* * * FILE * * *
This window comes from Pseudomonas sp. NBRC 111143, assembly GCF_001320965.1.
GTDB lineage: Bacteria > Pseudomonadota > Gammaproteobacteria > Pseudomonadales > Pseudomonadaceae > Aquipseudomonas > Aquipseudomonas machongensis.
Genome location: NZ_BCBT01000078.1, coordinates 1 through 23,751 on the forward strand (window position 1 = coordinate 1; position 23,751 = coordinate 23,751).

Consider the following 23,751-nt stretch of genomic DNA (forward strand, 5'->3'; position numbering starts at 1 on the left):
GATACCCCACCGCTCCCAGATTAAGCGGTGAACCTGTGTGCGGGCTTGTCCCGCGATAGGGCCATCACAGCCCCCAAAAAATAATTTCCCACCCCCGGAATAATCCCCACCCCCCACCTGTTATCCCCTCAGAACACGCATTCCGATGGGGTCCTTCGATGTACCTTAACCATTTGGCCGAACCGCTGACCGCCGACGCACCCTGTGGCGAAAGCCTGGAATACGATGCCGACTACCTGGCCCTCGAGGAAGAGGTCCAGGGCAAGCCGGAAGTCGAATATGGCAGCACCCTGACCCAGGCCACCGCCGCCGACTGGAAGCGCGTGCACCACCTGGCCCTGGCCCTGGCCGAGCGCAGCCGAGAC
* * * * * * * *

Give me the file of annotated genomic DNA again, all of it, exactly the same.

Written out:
This window comes from Pseudomonas sp. NBRC 111143, assembly GCF_001320965.1.
GTDB lineage: Bacteria > Pseudomonadota > Gammaproteobacteria > Pseudomonadales > Pseudomonadaceae > Aquipseudomonas > Aquipseudomonas machongensis.
Genome location: NZ_BCBT01000078.1, coordinates 1 through 23,751 on the forward strand (window position 1 = coordinate 1; position 23,751 = coordinate 23,751).

Consider the following 23,751-nt stretch of genomic DNA (forward strand, 5'->3'; position numbering starts at 1 on the left):
GATACCCCACCGCTCCCAGATTAAGCGGTGAACCTGTGTGCGGGCTTGTCCCGCGATAGGGCCATCACAGCCCCCAAAAAATAATTTCCCACCCCCGGAATAATCCCCACCCCCCACCTGTTATCCCCTCAGAACACGCATTCCGATGGGGTCCTTCGATGTACCTTAACCATTTGGCCGAACCGCTGACCGCCGACGCACCCTGTGGCGAAAGCCTGGAATACGATGCCGACTACCTGGCCCTCGAGGAAGAGGTCCAGGGCAAGCCGGAAGTCGAATATGGCAGCACCCTGACCCAGGCCACCGCCGCCGACTGGAAGCGCGTGCACCACCTGGCCCTGGCCCTGGCCGAGCGCAGCCGAGAC